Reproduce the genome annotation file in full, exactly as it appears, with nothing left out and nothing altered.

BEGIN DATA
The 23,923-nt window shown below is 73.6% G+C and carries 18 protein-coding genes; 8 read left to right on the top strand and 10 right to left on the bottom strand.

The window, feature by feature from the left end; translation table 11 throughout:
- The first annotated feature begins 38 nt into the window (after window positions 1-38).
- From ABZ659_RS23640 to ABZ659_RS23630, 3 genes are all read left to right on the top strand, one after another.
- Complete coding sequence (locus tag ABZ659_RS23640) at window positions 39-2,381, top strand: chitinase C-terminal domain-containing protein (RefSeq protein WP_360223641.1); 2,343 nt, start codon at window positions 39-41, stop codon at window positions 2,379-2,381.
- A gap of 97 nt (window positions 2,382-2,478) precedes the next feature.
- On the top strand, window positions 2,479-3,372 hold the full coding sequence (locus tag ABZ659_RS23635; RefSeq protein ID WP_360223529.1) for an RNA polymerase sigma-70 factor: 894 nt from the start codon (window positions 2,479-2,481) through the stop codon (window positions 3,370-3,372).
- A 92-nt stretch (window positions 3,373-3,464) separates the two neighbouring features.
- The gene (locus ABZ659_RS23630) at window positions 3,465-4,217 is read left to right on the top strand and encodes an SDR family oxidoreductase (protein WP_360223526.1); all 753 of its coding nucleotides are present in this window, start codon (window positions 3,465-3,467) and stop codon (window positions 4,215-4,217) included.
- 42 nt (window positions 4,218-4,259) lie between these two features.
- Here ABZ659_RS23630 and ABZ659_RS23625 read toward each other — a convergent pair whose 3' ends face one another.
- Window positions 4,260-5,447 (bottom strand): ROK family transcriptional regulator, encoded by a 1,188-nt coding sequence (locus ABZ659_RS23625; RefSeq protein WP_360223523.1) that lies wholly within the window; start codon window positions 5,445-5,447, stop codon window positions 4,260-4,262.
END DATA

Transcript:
The 23,923-nt window shown below is 73.6% G+C and carries 18 protein-coding genes; 8 read left to right on the top strand and 10 right to left on the bottom strand.

The window, feature by feature from the left end; translation table 11 throughout:
- The first annotated feature begins 38 nt into the window (after window positions 1-38).
- From ABZ659_RS23640 to ABZ659_RS23630, 3 genes are all read left to right on the top strand, one after another.
- Complete coding sequence (locus tag ABZ659_RS23640) at window positions 39-2,381, top strand: chitinase C-terminal domain-containing protein (RefSeq protein WP_360223641.1); 2,343 nt, start codon at window positions 39-41, stop codon at window positions 2,379-2,381.
- A gap of 97 nt (window positions 2,382-2,478) precedes the next feature.
- On the top strand, window positions 2,479-3,372 hold the full coding sequence (locus tag ABZ659_RS23635; RefSeq protein ID WP_360223529.1) for an RNA polymerase sigma-70 factor: 894 nt from the start codon (window positions 2,479-2,481) through the stop codon (window positions 3,370-3,372).
- A 92-nt stretch (window positions 3,373-3,464) separates the two neighbouring features.
- The gene (locus ABZ659_RS23630) at window positions 3,465-4,217 is read left to right on the top strand and encodes an SDR family oxidoreductase (protein WP_360223526.1); all 753 of its coding nucleotides are present in this window, start codon (window positions 3,465-3,467) and stop codon (window positions 4,215-4,217) included.
- 42 nt (window positions 4,218-4,259) lie between these two features.
- Here ABZ659_RS23630 and ABZ659_RS23625 read toward each other — a convergent pair whose 3' ends face one another.
- Window positions 4,260-5,447 (bottom strand): ROK family transcriptional regulator, encoded by a 1,188-nt coding sequence (locus ABZ659_RS23625; RefSeq protein WP_360223523.1) that lies wholly within the window; start codon window positions 5,445-5,447, stop codon window positions 4,260-4,262.